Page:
Victoria Miro is delighted to participate in Art Basel OVR: Portals with a focused selection of new flower paintings by the celebrated Danish artist Tal R.
In his work Tal R often employs apparently simple compositional devices and repeated motifs from life to create complex, atmospheric worlds that, beginning with the recognisable and known, expand or collapse into spaces of enchantment or ambiguity, heady with atmosphere and colour.
Painted during the pandemic, the works on view are united by subject matter and seem to foreground a domestic sphere that might serve to define the limits of our recent lives. Each depicts a bunch of flowers picked by the artist from around his home in the Danish countryside, presented in a vase on a table top within a closely cropped interior space. Throughout, perspectives are tilted to create an intimist space in which the seemingly everyday is served by the image's emphatic flatness. In this deceptively quotidian world, there is a deliberate, non-hierarchical sense of everything existing on the same plane. As the artist explains, 'you can't say the table or the tablecloth is less important than the flowers. You have to say everything counts.' Nonetheless, we notice how certain stems ascend buoyantly while others droop under heavy heads, how blooms become like characters within and between the works. There are definite emotional registers at play in addition to the chromatic ones we encounter at first.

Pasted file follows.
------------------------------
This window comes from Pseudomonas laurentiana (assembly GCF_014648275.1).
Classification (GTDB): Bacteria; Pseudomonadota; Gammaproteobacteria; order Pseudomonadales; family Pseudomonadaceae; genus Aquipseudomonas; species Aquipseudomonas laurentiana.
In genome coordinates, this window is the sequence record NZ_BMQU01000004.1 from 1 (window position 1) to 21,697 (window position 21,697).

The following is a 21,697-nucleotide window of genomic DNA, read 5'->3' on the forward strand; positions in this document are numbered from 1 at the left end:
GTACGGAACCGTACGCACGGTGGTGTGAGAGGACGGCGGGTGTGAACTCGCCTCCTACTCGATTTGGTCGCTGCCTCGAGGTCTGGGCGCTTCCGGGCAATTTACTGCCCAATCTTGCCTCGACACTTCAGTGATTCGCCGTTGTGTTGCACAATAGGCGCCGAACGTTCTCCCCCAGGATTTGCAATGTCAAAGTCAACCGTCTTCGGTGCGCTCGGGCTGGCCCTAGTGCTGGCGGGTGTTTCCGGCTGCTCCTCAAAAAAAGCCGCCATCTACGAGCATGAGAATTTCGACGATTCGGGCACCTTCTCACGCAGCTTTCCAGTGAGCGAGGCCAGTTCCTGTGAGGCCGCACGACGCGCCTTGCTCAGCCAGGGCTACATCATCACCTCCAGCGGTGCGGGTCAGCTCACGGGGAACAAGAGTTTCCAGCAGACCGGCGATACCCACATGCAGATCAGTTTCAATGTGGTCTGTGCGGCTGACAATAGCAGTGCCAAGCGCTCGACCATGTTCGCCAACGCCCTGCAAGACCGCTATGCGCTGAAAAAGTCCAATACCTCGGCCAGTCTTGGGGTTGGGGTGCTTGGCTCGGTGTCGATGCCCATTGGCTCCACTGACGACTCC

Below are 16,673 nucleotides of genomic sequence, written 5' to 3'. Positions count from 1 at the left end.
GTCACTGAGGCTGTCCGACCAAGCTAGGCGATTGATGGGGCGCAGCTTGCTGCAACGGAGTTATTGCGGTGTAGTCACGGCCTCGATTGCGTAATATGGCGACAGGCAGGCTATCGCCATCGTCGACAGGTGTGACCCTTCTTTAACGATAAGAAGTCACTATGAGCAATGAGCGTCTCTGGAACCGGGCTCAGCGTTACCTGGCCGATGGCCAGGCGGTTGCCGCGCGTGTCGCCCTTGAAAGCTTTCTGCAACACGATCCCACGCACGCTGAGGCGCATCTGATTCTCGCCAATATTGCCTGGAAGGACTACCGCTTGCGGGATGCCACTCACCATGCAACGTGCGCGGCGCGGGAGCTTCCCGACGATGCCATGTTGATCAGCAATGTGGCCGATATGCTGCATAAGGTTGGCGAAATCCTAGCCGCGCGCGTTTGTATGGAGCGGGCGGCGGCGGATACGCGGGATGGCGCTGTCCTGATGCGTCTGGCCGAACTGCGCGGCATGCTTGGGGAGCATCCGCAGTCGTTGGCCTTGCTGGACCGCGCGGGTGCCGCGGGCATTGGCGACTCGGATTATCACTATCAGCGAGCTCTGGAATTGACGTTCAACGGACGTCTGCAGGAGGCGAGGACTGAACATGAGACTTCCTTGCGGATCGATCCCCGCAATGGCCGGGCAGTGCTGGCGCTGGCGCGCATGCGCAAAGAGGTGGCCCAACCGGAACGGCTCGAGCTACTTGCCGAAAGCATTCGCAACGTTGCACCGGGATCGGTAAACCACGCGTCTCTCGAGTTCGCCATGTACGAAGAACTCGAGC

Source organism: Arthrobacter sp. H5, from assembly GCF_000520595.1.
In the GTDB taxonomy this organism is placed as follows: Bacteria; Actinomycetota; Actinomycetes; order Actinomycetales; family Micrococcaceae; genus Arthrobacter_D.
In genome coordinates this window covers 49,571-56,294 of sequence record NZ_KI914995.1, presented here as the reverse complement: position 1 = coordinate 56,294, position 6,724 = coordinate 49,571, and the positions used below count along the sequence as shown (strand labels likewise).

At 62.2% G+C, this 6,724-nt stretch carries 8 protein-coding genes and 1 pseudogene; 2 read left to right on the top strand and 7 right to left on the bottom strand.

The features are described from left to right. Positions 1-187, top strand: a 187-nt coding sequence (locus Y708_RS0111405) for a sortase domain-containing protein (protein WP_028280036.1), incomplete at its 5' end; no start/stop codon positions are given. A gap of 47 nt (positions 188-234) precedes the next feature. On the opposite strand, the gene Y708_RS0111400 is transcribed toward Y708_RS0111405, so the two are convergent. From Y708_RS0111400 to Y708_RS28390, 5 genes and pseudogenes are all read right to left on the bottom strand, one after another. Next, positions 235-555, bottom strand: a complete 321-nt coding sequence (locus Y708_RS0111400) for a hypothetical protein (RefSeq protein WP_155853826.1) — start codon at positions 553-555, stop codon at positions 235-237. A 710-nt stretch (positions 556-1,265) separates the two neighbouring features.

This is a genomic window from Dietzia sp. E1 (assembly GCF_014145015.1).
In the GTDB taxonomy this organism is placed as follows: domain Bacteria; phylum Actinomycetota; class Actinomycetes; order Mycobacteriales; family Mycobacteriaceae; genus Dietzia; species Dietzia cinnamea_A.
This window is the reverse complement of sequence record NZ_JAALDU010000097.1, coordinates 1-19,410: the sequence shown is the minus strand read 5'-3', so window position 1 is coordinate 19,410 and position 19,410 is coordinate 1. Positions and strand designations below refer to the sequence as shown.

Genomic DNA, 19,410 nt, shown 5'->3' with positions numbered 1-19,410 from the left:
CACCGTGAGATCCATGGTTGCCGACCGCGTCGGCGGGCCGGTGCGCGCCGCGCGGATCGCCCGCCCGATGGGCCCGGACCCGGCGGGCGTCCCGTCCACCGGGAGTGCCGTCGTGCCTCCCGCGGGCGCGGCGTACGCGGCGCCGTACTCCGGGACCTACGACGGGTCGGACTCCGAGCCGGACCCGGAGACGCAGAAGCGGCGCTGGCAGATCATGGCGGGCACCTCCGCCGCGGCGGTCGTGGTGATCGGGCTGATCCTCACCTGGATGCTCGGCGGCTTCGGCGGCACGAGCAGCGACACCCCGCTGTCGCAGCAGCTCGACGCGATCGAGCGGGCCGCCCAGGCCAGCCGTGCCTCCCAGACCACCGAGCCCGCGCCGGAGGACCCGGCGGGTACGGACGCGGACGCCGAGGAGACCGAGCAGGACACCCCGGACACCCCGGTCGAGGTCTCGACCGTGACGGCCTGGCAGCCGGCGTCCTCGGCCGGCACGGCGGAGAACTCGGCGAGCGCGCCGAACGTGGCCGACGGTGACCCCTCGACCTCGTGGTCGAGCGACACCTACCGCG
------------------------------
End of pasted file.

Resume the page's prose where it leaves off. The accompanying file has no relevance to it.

A closed drawer might occasionally be visible at the very bottom of the image. However, while intimations of physical space are kept to a minimum, stopping just short of the right-hand side of the composition each tabletop appears tacitly to invite us in. Flowers in vases are, of course, a kind of contained beauty, a domesticated wildness, nature tamed, and in this context they, perhaps unavoidably, can be considered as memento mori, a poetic reminder that our time is fleeting. The artist would always prefer to talk about his work in terms of what he defines as 'painter's mathematics' – for example, how a stem goes into a vase, or hits the water. And yet, as he concedes, 'I think if you talk to a mathematician very late at night, he would say mathematics is very emotional. It's actually a way of way of organising the world. And I'm also into that. I'm trying to organise things that have too many details.'
A substantial group of works from this series is on view in a solo exhibition titled HOME ALONE at Ordrupgaard Museum, Denmark in June.